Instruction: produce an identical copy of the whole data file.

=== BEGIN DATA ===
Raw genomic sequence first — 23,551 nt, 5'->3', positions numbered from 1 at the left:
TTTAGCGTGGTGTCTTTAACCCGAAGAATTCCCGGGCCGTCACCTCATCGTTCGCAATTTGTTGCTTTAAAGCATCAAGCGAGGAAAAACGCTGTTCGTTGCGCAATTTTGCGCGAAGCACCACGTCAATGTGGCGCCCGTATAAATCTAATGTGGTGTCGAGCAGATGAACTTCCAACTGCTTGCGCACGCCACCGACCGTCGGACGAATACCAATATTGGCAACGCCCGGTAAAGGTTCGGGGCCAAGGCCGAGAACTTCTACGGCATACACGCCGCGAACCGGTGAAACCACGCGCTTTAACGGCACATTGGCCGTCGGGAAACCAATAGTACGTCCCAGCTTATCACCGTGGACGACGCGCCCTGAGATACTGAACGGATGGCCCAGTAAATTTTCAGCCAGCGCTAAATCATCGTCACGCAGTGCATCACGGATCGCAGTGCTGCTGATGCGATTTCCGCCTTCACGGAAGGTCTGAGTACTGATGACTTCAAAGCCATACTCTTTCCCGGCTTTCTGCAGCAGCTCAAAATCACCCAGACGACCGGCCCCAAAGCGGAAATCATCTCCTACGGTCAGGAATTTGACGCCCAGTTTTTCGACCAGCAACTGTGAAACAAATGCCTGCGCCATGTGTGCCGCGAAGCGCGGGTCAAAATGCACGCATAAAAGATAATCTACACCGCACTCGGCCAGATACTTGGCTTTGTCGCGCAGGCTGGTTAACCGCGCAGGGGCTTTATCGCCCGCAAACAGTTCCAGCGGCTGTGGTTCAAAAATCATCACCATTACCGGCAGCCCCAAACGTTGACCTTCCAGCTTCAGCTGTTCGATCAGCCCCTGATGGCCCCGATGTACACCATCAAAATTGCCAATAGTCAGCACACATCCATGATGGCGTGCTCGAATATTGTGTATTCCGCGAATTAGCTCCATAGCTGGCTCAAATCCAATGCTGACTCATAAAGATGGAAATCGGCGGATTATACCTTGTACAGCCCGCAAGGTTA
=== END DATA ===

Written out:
Raw genomic sequence first — 23,551 nt, 5'->3', positions numbered from 1 at the left:
TTTAGCGTGGTGTCTTTAACCCGAAGAATTCCCGGGCCGTCACCTCATCGTTCGCAATTTGTTGCTTTAAAGCATCAAGCGAGGAAAAACGCTGTTCGTTGCGCAATTTTGCGCGAAGCACCACGTCAATGTGGCGCCCGTATAAATCTAATGTGGTGTCGAGCAGATGAACTTCCAACTGCTTGCGCACGCCACCGACCGTCGGACGAATACCAATATTGGCAACGCCCGGTAAAGGTTCGGGGCCAAGGCCGAGAACTTCTACGGCATACACGCCGCGAACCGGTGAAACCACGCGCTTTAACGGCACATTGGCCGTCGGGAAACCAATAGTACGTCCCAGCTTATCACCGTGGACGACGCGCCCTGAGATACTGAACGGATGGCCCAGTAAATTTTCAGCCAGCGCTAAATCATCGTCACGCAGTGCATCACGGATCGCAGTGCTGCTGATGCGATTTCCGCCTTCACGGAAGGTCTGAGTACTGATGACTTCAAAGCCATACTCTTTCCCGGCTTTCTGCAGCAGCTCAAAATCACCCAGACGACCGGCCCCAAAGCGGAAATCATCTCCTACGGTCAGGAATTTGACGCCCAGTTTTTCGACCAGCAACTGTGAAACAAATGCCTGCGCCATGTGTGCCGCGAAGCGCGGGTCAAAATGCACGCATAAAAGATAATCTACACCGCACTCGGCCAGATACTTGGCTTTGTCGCGCAGGCTGGTTAACCGCGCAGGGGCTTTATCGCCCGCAAACAGTTCCAGCGGCTGTGGTTCAAAAATCATCACCATTACCGGCAGCCCCAAACGTTGACCTTCCAGCTTCAGCTGTTCGATCAGCCCCTGATGGCCCCGATGTACACCATCAAAATTGCCAATAGTCAGCACACATCCATGATGGCGTGCTCGAATATTGTGTATTCCGCGAATTAGCTCCATAGCTGGCTCAAATCCAATGCTGACTCATAAAGATGGAAATCGGCGGATTATACCTTGTACAGCCCGCAAGGTTA